"The short answer is I don't know. The long answer is I can't wait for it to happen again, and I'm excited by the prospect of not knowing what it's going to be. It's such an amazing thing," he said of the possibility of returning to the stage. "I went to see a rehearsal of one of my best friends and my old roommate in Kinky Boots the other day, and you see these people and such a warm, welcoming community that's home. I really cannot wait to be back on stage. I don't know when, and hopefully whenever it is, people will remember me and accept me back."
After starring in two brand-new musicals, Tveit, who said he's a fan of the classic musical catalog of Carousel, West Side Story and South Pacific, among others, said he would like to perform in a revival. He also is "dying to do a play," listing David Mamet and Martin McDonagh as two of his favorite playwrights.
"New musicals are really hard, to be completely honest," he said. "Everyone's taking a big chance and it's a lot of hard work — which is also so exciting to get to be a part of something. But doing a revival, you're working on a [known] property. You have to figure out a new way to do it or a fun way to do it. Those musicals are revived and are classics for a reason." Tveit, whose star has risen to the point where his hometown named a street after him (a decision he called "mind-blowing"), added he is "so flattered" that his fans, who identify themselves as "Tveiter Tots," hope to see him return to the stage, saying, "I think that's the greatest thing ever, because who doesn't like tater tots?" He was surprised to learn of the fans who called themselves "Darth Tveiter," adding, "That's a good play on my impossible last name. I might have to be Darth Tveiter for Halloween."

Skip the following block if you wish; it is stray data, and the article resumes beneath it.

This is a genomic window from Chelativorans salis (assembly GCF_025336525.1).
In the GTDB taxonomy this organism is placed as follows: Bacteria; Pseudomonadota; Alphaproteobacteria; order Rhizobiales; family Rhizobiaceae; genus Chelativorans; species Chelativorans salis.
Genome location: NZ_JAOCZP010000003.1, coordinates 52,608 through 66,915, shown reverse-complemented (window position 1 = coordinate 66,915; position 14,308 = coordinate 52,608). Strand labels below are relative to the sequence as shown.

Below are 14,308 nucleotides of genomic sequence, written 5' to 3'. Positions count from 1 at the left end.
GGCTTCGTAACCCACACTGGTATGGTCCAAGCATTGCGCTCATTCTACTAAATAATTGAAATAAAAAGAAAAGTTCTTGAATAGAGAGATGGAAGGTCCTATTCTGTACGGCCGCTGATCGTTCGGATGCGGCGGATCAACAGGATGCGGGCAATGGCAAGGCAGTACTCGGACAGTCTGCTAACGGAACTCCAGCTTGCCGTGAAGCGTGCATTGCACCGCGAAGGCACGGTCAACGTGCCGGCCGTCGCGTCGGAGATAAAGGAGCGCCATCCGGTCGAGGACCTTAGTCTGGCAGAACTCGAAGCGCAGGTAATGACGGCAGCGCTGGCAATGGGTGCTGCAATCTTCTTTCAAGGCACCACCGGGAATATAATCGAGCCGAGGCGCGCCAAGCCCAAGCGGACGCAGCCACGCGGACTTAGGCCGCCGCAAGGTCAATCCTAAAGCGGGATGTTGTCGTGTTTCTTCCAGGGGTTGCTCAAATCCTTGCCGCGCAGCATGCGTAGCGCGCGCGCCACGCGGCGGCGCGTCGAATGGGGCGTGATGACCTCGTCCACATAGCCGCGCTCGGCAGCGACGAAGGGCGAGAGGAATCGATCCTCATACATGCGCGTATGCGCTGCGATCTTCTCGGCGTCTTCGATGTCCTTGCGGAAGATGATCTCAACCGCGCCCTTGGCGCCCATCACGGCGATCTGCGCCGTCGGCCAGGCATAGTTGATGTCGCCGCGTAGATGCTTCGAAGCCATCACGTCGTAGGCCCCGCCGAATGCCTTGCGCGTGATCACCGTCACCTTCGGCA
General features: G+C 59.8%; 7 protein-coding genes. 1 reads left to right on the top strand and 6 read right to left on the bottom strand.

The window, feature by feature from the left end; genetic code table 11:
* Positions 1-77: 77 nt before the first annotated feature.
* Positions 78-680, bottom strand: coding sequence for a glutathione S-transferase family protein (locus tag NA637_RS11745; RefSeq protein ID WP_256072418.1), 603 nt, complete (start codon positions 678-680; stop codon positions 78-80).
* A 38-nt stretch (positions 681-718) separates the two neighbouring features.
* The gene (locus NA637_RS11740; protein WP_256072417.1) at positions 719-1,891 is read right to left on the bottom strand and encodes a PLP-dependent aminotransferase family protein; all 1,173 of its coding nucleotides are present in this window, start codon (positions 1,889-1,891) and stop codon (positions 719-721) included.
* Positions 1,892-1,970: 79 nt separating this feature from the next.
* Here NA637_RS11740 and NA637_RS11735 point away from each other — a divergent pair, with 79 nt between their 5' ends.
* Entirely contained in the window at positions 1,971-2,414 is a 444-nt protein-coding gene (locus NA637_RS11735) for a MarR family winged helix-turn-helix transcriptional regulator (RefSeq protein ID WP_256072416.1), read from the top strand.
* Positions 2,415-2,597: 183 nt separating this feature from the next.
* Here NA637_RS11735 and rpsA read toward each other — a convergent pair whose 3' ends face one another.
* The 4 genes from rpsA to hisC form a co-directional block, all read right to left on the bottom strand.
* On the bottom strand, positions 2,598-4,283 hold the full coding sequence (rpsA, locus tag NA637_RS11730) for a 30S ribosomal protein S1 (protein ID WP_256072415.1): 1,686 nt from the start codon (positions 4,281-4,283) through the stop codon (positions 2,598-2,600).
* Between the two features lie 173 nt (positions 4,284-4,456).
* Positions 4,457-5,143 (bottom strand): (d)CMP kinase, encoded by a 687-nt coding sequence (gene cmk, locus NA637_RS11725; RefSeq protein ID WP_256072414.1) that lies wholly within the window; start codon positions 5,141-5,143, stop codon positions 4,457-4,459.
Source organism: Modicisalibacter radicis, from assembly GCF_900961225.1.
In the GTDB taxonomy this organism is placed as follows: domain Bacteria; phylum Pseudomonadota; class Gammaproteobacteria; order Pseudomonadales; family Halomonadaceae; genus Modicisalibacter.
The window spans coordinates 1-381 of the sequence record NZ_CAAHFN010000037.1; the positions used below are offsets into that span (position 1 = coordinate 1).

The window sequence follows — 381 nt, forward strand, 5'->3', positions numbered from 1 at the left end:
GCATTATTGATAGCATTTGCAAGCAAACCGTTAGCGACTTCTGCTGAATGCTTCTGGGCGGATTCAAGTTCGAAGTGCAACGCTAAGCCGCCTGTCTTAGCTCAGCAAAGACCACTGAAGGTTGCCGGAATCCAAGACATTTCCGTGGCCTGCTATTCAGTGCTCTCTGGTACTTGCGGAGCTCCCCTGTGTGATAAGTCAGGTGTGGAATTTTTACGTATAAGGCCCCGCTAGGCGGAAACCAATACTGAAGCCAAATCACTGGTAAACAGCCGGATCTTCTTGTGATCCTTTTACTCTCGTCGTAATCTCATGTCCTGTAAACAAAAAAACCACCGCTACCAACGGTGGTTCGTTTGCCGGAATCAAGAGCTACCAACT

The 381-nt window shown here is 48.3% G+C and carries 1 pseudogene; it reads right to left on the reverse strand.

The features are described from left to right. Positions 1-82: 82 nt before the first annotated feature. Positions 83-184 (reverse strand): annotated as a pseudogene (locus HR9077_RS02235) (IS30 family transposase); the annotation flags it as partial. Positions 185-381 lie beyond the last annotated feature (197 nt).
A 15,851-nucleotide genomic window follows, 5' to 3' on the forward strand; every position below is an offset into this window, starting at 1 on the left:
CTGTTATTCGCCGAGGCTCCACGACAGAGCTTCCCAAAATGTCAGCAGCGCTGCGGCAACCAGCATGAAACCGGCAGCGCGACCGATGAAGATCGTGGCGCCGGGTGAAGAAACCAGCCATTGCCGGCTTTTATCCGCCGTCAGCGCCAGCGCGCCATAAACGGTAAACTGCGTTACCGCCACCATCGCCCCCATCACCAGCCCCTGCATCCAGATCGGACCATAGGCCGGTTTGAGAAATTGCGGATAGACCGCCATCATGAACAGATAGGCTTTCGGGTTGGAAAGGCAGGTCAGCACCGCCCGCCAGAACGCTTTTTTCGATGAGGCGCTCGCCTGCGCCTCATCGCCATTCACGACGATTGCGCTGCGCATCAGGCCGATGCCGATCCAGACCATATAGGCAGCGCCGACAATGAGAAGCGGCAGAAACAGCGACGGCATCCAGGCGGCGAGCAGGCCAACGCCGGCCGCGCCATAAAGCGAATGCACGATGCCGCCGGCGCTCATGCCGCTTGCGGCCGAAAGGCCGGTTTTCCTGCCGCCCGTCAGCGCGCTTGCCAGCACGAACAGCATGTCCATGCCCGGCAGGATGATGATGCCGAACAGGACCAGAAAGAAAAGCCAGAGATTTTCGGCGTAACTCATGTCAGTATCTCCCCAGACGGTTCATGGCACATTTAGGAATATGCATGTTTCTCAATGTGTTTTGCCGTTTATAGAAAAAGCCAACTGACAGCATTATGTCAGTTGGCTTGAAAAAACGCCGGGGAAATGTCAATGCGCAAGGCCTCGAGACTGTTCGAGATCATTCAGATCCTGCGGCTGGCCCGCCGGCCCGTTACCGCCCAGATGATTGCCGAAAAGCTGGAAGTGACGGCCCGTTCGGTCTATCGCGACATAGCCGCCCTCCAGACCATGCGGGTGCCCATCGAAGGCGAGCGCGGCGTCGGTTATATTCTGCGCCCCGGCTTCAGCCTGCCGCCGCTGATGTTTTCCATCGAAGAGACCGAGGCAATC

(Carey Purcell is the Features Editor of Playbill.com. Her work appears in the news, feature and video sections of Playbill.com. Follow her on Twitter @PlaybillCarey.)